Conceived by Rogen himself along with Superbad co-writer Evan Goldberg and none other than Judd Apatow himself (who based the concept on Brad Pitt’s character from Tony Scott’s True Romance), Pineapple Express marked director David Gordon Green’s departure towards mainstream filmmaking and arrived at a time when Apatow’s attachment alone all but underwrote a hefty cheque. Over $100 million in box-office receipts and a whole heap of fairly unanimous praise later, it was well and truly job done, and there are numerous reasons why the film resonated to such widespread effect. As with any screenplay the three amigos have any involvement in, the dialogue never once feels forced, and it’s jam-packed with the kind of insightful exchanges that have made Apatow the go-to-guy for double-tiered comedy. It takes some skill to marry inane and intelligent with such a minimum of sweat but this movie strikes the balance exquisitely.
“You know, don’t get down on yourself: You got a great girl, you got a great job where you don’t do anything, you get to smoke weed all day… I wish I had that”
That said, the reason why Pineapple Express is such an overwhelming success is just as much down to its stellar ensemble. Both Rogen and Franco blaze with purpose in their dazed and confused slacker roles, particularly the latter who endears Saul to the audience like it’s just another turkey shoot. Rogen is a shoe-in to play the Dale Dentons of this world and, despite originally writing the part of Saul for himself, does the kind of shit that just comes naturally and does it damned well. Franco, on the other hand, reminds us just how versatile an actor he is with a performance that ranks alongside white-chocolate gangster Alien from Harmony Korine’s Spring Breakers as his very most magnanimous. Without the pair’s additive-free chemistry, the glue simply wouldn’t be there. Thread through the glorious McBride as the cross their joint has to bear and we’re only ever one puff from Havana. It’s just instinctual with the trio and their improvisation yields numerous golden nuggets throughout.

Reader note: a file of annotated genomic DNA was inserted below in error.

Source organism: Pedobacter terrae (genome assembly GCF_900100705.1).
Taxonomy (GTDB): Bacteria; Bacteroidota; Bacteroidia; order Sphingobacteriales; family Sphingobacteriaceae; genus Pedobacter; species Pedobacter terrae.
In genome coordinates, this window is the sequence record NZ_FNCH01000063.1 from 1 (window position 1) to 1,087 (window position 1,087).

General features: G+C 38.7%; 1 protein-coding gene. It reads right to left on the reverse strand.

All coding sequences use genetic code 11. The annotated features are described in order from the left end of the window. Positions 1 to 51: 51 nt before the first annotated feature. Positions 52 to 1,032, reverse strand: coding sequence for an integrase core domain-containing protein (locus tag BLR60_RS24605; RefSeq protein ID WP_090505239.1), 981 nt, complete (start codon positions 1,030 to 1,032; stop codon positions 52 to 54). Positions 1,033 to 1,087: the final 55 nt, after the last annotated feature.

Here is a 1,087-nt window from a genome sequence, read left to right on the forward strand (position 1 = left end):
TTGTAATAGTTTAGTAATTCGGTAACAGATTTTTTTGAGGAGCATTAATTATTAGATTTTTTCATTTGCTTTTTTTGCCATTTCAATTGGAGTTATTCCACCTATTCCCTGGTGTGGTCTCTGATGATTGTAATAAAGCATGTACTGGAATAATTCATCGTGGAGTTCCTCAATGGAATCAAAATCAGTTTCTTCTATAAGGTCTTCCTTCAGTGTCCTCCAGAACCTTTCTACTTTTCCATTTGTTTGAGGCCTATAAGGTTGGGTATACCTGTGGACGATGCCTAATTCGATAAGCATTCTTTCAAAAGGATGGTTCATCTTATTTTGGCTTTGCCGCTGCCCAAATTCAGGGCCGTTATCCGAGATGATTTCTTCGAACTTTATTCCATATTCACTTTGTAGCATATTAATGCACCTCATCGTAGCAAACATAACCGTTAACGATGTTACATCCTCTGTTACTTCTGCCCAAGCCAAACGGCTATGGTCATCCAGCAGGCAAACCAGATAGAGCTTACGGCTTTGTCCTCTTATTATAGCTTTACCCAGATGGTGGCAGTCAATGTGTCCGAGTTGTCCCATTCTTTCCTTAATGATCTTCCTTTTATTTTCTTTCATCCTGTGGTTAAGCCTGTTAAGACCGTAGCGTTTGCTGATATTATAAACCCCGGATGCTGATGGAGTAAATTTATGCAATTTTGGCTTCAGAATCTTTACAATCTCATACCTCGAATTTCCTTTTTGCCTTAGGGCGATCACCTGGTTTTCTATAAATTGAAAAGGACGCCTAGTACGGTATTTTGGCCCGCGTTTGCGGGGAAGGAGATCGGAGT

“I look like the Hamburglar”
Then we have bickering assassins Budlofsky and Matheson, and their fusion is no less open-handed. Corrigan (Some Guy Who Kills People, The Departed) has quietly agitated absolutely down to pat, whereas Robinson (Eastbound & Down, This Is The End) offers yet another masterclass in the kind of comic timing that you just don’t pick up in acting school. Somebody give this man a leading role. I shit you not, if there’s a solitary muscle in this guy’s face that ain’t funny enough to bust a temple vein from fifty yards, then I must be afflicted with some pretty severe red-eye. He may gripe about resembling the Hamburglar but Robinson himself is every bit as culpable of felony and poaches every last scene that he can cram his beautiful brown head into. Cole and Perez are also on-point as the evildoers of the piece, while we are also gifted priceless cameos from an off-the-chain Bill Hader and custom-fitted Ed. Begley Jr. among others just as notable.
“No, don’t don’t let him gonna… No, don’t wanna.”
Despite many a hurrah, Pineapple Express did divide opinion with regards to its ultra-violent closing act and many felt that it didn’t sit right within the “buddy comedy” context. It’s horses for courses of course but, when things feel this natural, progression seldom feels anything less than organic. People perish in this film and not in their death-bed surrounded by family either. Yet it never deviates from its flight plan unnecessarily and I consider it far more a case of maximizing its reach than overstepping rigid boundaries. Most critically, it has a whole grow tent of soul, and endeavoring not to take Dale and Saul to our hearts is as futile as it is plain mean-spirited. As with anything Apatow puts his name to, you’ll laugh until a little sex wee comes out (Franco’s wishbone moment made me weep pure lactose), cringe with every fiber of your being, and be grateful for every last blowback. As for finding yourself a new drug dealer, well I’d say you’d better call Saul.
Crimson Quill’s Judgement: 9/10
Richard Charles Stevens
Keeper of The Crimson Quill